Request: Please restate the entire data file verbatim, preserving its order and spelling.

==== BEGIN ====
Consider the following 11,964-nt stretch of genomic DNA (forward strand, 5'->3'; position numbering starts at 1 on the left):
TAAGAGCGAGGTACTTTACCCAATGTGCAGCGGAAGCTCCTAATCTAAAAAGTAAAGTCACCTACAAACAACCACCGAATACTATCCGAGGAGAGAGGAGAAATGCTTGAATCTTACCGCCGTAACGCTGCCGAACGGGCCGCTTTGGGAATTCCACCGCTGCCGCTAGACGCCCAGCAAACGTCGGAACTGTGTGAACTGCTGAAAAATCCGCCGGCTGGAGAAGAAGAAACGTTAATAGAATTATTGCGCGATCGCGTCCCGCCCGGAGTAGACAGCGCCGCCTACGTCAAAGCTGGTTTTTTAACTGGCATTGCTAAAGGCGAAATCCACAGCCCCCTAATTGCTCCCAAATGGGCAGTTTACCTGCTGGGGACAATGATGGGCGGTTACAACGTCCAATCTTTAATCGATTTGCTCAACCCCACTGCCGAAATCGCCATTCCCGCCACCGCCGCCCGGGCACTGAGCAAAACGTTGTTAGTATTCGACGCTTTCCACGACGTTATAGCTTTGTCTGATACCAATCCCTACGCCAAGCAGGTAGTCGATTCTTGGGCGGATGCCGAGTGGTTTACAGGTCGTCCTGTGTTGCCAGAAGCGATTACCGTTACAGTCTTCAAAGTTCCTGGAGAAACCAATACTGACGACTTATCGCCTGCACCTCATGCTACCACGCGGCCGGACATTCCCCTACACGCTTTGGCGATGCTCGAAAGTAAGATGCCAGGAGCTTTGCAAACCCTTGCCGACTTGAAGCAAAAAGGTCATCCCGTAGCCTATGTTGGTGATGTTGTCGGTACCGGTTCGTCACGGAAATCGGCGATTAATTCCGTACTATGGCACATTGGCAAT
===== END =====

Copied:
Consider the following 11,964-nt stretch of genomic DNA (forward strand, 5'->3'; position numbering starts at 1 on the left):
TAAGAGCGAGGTACTTTACCCAATGTGCAGCGGAAGCTCCTAATCTAAAAAGTAAAGTCACCTACAAACAACCACCGAATACTATCCGAGGAGAGAGGAGAAATGCTTGAATCTTACCGCCGTAACGCTGCCGAACGGGCCGCTTTGGGAATTCCACCGCTGCCGCTAGACGCCCAGCAAACGTCGGAACTGTGTGAACTGCTGAAAAATCCGCCGGCTGGAGAAGAAGAAACGTTAATAGAATTATTGCGCGATCGCGTCCCGCCCGGAGTAGACAGCGCCGCCTACGTCAAAGCTGGTTTTTTAACTGGCATTGCTAAAGGCGAAATCCACAGCCCCCTAATTGCTCCCAAATGGGCAGTTTACCTGCTGGGGACAATGATGGGCGGTTACAACGTCCAATCTTTAATCGATTTGCTCAACCCCACTGCCGAAATCGCCATTCCCGCCACCGCCGCCCGGGCACTGAGCAAAACGTTGTTAGTATTCGACGCTTTCCACGACGTTATAGCTTTGTCTGATACCAATCCCTACGCCAAGCAGGTAGTCGATTCTTGGGCGGATGCCGAGTGGTTTACAGGTCGTCCTGTGTTGCCAGAAGCGATTACCGTTACAGTCTTCAAAGTTCCTGGAGAAACCAATACTGACGACTTATCGCCTGCACCTCATGCTACCACGCGGCCGGACATTCCCCTACACGCTTTGGCGATGCTCGAAAGTAAGATGCCAGGAGCTTTGCAAACCCTTGCCGACTTGAAGCAAAAAGGTCATCCCGTAGCCTATGTTGGTGATGTTGTCGGTACCGGTTCGTCACGGAAATCGGCGATTAATTCCGTACTATGGCACATTGGCAAT